When I first started racing midgets back in 1970, USAC had a minimum age rule of 21 years of age that they strictly enforced. Badger midgets had a minimum age rule of 18, but to run at that age you had to sign a release.
So, for a guy like me, 18 and wanting to go run USAC without any previous experience, it came down to assuming that the USAC director, Shim Malone, would just look the other way (a lot like the local liquor stores around my hometown of Rockford, Ill., would do).
However, when I tried to run my first USAC race for George McBeth on the Springfield Mile, somehow Shim didn’t see it that way and demanded a birth certificate.
I tried to type one up quickly at the library, but nothing worked and I sat out the race. So, back then it was important to lie about your age. Also, unlike today’s cars, which require hardly any learning curve to drive, cars were so ill-handling and dangerous that it took about two-to-three years of experience before you could really run up front or keep from turning over every night.
The car owners back then were skeptical to hire someone 21 or younger. They were looking for a guy probably 25-30 years old who knew what he was doing.
As time went on and I got to be over 35, I had to go the other way with the age, as the owners were figuring that you were getting too old to run hard and stuck with guys
a little younger.
Thank God for guys like Denny Lamers, Jerry Hardy, Donnie Kleven and so many others who were able to give a real old racer a chance to win again. Finally, the age deal went full circle when I got to be 65 and I added years onto my age for the chance for a car owner to be in the Book of World Records for having the oldest man in history win a race in their car.
I won my last race at Sun Prairie in 1998, winning the Pepsi Nationals for the second year in a row and the fifth of my career for Denny Lamers.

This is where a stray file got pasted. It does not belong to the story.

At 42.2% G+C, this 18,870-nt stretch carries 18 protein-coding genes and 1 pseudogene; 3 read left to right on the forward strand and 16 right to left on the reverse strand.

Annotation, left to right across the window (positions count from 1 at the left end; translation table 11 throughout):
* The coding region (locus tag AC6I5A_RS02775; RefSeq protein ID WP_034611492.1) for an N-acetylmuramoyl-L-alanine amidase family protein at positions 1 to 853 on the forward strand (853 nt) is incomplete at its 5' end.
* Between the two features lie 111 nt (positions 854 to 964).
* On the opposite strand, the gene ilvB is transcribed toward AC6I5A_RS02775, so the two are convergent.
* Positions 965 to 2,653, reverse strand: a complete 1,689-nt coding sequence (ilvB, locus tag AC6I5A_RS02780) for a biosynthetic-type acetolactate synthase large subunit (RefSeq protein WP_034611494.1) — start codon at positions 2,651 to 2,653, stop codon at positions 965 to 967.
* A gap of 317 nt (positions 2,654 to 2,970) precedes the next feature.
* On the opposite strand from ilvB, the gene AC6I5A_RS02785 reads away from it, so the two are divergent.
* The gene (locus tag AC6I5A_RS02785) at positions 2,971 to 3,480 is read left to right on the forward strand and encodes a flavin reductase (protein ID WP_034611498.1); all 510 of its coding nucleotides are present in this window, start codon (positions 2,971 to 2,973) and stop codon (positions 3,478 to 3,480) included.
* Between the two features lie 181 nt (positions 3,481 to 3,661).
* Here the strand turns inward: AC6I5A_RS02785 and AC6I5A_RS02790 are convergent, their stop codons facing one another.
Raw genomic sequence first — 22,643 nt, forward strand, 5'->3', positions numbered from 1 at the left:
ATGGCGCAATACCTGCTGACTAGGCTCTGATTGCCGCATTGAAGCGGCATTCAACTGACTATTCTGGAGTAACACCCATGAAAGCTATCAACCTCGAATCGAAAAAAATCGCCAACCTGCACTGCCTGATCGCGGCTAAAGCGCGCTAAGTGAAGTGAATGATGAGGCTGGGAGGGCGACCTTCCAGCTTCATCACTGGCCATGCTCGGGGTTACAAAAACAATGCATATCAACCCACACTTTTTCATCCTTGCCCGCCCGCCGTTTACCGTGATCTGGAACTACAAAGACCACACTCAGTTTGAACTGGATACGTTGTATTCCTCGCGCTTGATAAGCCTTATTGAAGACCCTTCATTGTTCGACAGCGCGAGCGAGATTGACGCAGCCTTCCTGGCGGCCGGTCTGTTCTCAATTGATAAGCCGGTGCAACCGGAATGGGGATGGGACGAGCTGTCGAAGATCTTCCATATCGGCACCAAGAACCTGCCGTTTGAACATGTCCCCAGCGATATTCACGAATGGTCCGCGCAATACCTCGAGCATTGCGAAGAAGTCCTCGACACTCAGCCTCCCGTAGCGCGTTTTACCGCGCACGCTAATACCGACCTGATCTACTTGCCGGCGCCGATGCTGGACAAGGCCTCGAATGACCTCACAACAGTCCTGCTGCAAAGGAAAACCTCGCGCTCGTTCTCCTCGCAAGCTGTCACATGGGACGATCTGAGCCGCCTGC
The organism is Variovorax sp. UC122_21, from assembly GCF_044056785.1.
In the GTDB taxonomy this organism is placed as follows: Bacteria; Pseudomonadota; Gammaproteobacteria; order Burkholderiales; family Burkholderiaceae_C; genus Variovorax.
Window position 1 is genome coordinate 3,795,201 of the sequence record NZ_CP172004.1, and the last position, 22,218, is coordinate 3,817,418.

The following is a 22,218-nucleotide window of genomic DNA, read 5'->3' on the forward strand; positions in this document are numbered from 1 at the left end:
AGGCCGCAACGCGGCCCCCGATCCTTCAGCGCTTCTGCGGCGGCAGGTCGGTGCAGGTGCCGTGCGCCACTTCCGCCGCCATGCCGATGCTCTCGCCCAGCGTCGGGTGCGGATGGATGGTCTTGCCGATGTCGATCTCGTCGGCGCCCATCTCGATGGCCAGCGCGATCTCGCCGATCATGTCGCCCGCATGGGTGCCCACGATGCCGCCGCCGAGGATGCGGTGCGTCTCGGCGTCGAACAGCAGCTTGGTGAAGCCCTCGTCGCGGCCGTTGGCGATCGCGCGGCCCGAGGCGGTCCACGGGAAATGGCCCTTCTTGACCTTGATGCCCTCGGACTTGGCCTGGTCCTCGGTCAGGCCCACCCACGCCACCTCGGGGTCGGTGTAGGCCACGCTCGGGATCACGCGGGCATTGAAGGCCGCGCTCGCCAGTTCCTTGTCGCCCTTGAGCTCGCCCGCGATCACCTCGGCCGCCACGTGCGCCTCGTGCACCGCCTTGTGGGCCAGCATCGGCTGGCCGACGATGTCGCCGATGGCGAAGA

I had won a couple of other Badger races at other tracks up until the year 2000. But, after my last win at Hales Corners in 2000 my career went into a real win drought.
Although I came close many times in the next couple of decades, including getting beat by .011 of a second, there were no trophy girls or money for me.
For the next two decades it bothered me that I wasn’t able to win one more race at Angell Park in Sun Prairie where it all started for me. I was determined to keep trying, even if I was 95. I don’t think too many days went by during this time that I didn’t think about that big night when I would finally win again and could retire with a smile on my face.
But, it didn’t give me a lot of confidence when almost everyone I knew reminded me that I was washed up and too old and should just retire. I think most just didn’t want to see me bust my ass again and have to send me get well cards in the hospital.
After the end of the first decade of the new century of not winning the Prairie, I thought I would make a change and moved to the Spahn Ranch in California, and found a ride in Sonny Nutter’s midget to race in Ventura.
Then I decided to start another career in Hollywood. However, my audition as a hand model was cut short when I was seen picking my nose and escorted out of the studio. Later that day, I lost my ride in the midget as Sonny traded it to Sleepy Tripp for a speedway bike he ran at Orange County Fairgrounds.
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